The concept of who owns a nonprofit organization can be hard for some to grasp, especially given that the answer is, “No one…and everyone!” We encounter this confusion with new clients on a fairly regular basis. And, given people’s understanding of how basic business operates, it is understandable. In order to fully appreciate the concept of “non-ownership”, it is helpful to first talk about the various types of business entities. Then, we’ll look at organizational purpose. By the end of the article, it should make a lot more sense.
There are several different types of business entities. For-profit companies make up most of them. Here are a few (there are others)…all of these have an owner or owners:
Sole Proprietorship: One person who conducts business for profit. The sole owner assumes complete responsibility for all liabilities and debts of the business.
General Partnership: Two or more individuals as co-owners of a for-profit business.
Corporation (for-profit): The corporation itself assumes all liabilities and debts of the Corporation. A corporation is owned by shareholders. A shareholder enjoys protection from the corporation’s debts and liabilities.
S-Corporation: A corporation may seek to obtain “S Corporation” status for federal income tax purposes. The income of an S Corporation is taxed only once: at the employee or shareholder level.
Limited Liability Company: An LLC is a formal association which combines the advantage of a corporation’s limited liability and the flexibility and single taxation of a general partnership. An LLC has members rather than shareholders.
With the exception of the LLC, the business entities listed above cannot be used for nonprofit organizations. Even the use of an LLC is extremely rare; all nonprofit LLC members must be recognized 501(c)(3) organizations, not people or other entity types. The most popular business entity for nonprofits is the nonprofit corporation. This type of corporation is different from a typical for-profit corporation or S-Corporation. Those have shareholders (owners). A nonprofit corporation has no owners whatsoever, only stakeholders. A stakeholder is not an owner, but rather someone who has a stake in the successful operation of the organization. Stakeholders could be members of the nonprofit, or even beneficiaries of the nonprofit’s activities. One thing stakeholders have in common: they have no legal ability to profit personally…hence, nonprofit. A nonprofit corporation is formed to carry out a public purpose, whether that be religious, educational, charitable, scientific or whatever. It is prohibited from acting in a manner that results in private inurement (profit) to individuals (for more information about inurement, please refer to our post about “Avoiding Conflicts of Interest).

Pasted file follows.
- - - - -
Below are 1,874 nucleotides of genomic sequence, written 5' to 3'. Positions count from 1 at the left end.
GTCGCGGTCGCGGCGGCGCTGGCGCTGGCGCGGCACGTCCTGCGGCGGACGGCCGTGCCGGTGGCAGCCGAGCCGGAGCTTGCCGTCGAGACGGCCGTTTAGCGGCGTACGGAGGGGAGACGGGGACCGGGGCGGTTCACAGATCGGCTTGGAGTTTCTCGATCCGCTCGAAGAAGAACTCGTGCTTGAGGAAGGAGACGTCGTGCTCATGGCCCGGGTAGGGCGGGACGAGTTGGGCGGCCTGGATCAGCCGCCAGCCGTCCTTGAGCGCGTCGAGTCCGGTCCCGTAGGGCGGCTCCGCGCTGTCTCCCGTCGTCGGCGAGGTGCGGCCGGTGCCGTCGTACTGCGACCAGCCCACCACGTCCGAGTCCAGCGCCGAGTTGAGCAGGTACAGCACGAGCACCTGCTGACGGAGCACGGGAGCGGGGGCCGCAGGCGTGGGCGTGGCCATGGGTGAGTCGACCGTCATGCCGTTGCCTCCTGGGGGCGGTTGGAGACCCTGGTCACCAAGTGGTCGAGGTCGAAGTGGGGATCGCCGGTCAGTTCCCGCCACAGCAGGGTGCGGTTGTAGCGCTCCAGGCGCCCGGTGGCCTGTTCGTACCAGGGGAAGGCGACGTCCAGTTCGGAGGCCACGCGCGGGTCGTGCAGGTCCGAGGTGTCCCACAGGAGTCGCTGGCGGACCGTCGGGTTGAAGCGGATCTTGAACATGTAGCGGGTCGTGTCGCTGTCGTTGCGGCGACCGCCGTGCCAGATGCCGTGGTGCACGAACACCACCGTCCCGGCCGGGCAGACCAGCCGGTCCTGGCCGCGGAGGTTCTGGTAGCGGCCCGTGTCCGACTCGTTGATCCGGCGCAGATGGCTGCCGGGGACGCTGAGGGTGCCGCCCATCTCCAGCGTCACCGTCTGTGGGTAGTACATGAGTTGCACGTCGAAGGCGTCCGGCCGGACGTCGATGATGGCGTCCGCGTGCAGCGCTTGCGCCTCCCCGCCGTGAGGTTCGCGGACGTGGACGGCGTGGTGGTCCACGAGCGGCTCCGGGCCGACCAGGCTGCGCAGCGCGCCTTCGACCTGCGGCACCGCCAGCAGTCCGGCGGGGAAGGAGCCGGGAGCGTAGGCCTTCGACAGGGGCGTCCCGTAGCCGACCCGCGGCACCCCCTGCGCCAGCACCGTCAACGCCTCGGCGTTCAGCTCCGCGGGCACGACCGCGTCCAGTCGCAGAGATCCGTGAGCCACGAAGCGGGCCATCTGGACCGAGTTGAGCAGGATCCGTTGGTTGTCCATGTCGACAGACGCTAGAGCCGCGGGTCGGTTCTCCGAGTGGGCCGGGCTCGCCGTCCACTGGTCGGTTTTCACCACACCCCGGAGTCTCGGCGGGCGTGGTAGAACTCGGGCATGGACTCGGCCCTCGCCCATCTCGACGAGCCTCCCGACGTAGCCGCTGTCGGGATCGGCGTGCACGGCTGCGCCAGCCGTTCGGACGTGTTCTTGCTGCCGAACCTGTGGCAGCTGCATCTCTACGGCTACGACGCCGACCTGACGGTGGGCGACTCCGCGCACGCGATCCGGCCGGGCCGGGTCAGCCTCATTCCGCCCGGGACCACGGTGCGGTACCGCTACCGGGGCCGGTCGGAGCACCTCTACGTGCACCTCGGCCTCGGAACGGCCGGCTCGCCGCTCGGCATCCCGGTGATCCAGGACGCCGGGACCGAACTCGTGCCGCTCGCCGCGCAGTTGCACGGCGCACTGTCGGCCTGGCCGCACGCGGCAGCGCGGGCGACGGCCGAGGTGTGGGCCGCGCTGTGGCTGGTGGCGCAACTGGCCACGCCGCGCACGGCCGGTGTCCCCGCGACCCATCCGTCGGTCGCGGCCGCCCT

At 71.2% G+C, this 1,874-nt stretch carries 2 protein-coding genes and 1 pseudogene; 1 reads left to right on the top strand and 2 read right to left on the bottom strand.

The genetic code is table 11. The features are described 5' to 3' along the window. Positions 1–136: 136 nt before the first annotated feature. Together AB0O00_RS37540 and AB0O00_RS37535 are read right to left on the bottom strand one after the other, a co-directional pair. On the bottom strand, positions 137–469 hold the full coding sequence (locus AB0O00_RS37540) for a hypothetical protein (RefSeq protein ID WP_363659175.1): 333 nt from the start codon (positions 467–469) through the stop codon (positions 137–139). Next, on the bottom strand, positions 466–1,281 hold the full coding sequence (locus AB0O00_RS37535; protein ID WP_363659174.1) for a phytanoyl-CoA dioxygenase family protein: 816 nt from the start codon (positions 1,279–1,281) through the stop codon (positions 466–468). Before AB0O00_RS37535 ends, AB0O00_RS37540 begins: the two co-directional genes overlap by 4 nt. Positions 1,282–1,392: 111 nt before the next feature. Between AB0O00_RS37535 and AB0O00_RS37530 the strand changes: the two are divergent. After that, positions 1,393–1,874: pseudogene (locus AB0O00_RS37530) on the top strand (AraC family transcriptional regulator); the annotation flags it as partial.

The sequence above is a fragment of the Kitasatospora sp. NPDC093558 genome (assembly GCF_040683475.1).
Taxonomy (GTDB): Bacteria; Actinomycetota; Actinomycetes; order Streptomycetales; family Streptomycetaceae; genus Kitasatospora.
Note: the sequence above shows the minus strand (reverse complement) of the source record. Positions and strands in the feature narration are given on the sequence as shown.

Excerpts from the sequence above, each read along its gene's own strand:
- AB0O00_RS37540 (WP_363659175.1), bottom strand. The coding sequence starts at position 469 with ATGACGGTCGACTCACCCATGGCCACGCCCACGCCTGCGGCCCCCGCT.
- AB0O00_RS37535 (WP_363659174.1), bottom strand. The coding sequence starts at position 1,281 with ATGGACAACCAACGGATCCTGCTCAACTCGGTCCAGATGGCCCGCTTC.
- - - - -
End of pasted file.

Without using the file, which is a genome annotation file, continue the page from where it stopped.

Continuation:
How can that be? Someone has to own it, right? No, not really. The nonprofit organization is not “owned” by the person or persons that started it. It is a public organization that belongs to the public at-large. The parties responsible to operate the organization for the stakeholders are the members of the board of directors.
Also, a nonprofit corporation cannot be sold. It is simply not possible. If a nonprofit corporation were to “close down”, or dissolve, the board of directors of the nonprofit must distribute all of the nonprofit’s assets to another nonprofit corporation after all debts have been settled.
“No one…and everyone!” Hopefully now, it is much clearer what we mean.